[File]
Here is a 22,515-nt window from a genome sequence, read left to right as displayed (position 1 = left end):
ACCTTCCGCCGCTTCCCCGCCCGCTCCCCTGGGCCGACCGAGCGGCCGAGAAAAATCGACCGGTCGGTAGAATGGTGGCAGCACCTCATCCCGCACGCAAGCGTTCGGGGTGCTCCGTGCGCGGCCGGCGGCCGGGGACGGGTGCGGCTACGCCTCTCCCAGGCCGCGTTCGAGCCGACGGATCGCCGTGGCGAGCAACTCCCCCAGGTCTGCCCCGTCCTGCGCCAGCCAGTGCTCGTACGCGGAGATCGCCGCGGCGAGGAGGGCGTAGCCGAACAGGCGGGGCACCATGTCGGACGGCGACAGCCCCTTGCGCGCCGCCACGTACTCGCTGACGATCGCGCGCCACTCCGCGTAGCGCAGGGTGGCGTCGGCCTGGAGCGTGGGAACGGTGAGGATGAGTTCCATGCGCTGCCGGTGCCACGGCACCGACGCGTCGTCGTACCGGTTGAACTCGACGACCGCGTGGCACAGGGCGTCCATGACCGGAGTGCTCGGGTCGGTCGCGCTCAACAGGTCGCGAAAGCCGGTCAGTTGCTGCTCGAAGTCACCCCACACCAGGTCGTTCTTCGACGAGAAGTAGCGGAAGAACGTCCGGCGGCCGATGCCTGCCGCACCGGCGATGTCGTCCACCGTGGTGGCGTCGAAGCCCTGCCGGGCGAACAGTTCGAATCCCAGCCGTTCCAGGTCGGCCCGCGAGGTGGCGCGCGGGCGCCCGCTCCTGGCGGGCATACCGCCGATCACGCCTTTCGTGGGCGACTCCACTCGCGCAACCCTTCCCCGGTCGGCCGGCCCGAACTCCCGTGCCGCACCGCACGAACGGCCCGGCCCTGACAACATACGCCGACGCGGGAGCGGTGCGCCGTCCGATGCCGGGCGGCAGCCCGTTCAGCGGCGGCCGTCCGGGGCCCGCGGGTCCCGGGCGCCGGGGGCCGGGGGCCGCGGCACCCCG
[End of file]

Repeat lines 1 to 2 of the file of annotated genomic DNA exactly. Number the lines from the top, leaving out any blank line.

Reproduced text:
Here is a 22,515-nt window from a genome sequence, read left to right as displayed (position 1 = left end):
ACCTTCCGCCGCTTCCCCGCCCGCTCCCCTGGGCCGACCGAGCGGCCGAGAAAAATCGACCGGTCGGTAGAATGGTGGCAGCACCTCATCCCGCACGCAAGCGTTCGGGGTGCTCCGTGCGCGGCCGGCGGCCGGGGACGGGTGCGGCTACGCCTCTCCCAGGCCGCGTTCGAGCCGACGGATCGCCGTGGCGAGCAACTCCCCCAGGTCTGCCCCGTCCTGCGCCAGCCAGTGCTCGTACGCGGAGATCGCCGCGGCGAGGAGGGCGTAGCCGAACAGGCGGGGCACCATGTCGGACGGCGACAGCCCCTTGCGCGCCGCCACGTACTCGCTGACGATCGCGCGCCACTCCGCGTAGCGCAGGGTGGCGTCGGCCTGGAGCGTGGGAACGGTGAGGATGAGTTCCATGCGCTGCCGGTGCCACGGCACCGACGCGTCGTCGTACCGGTTGAACTCGACGACCGCGTGGCACAGGGCGTCCATGACCGGAGTGCTCGGGTCGGTCGCGCTCAACAGGTCGCGAAAGCCGGTCAGTTGCTGCTCGAAGTCACCCCACACCAGGTCGTTCTTCGACGAGAAGTAGCGGAAGAACGTCCGGCGGCCGATGCCTGCCGCACCGGCGATGTCGTCCACCGTGGTGGCGTCGAAGCCCTGCCGGGCGAACAGTTCGAATCCCAGCCGTTCCAGGTCGGCCCGCGAGGTGGCGCGCGGGCGCCCGCTCCTGGCGGGCATACCGCCGATCACGCCTTTCGTGGGCGACTCCACTCGCGCAACCCTTCCCCGGTCGGCCGGCCCGAACTCCCGTGCCGCACCGCACGAACGGCCCGGCCCTGACAACATACGCCGACGCGGGAGCGGTGCGCCGTCCGATGCCGGGCGGCAGCCCGTTCAGCGGCGGCCGTCCGGGGCCCGCGGGTCCCGGGCGCCGGGGGCCGGGGGCCGCGGCACCCCG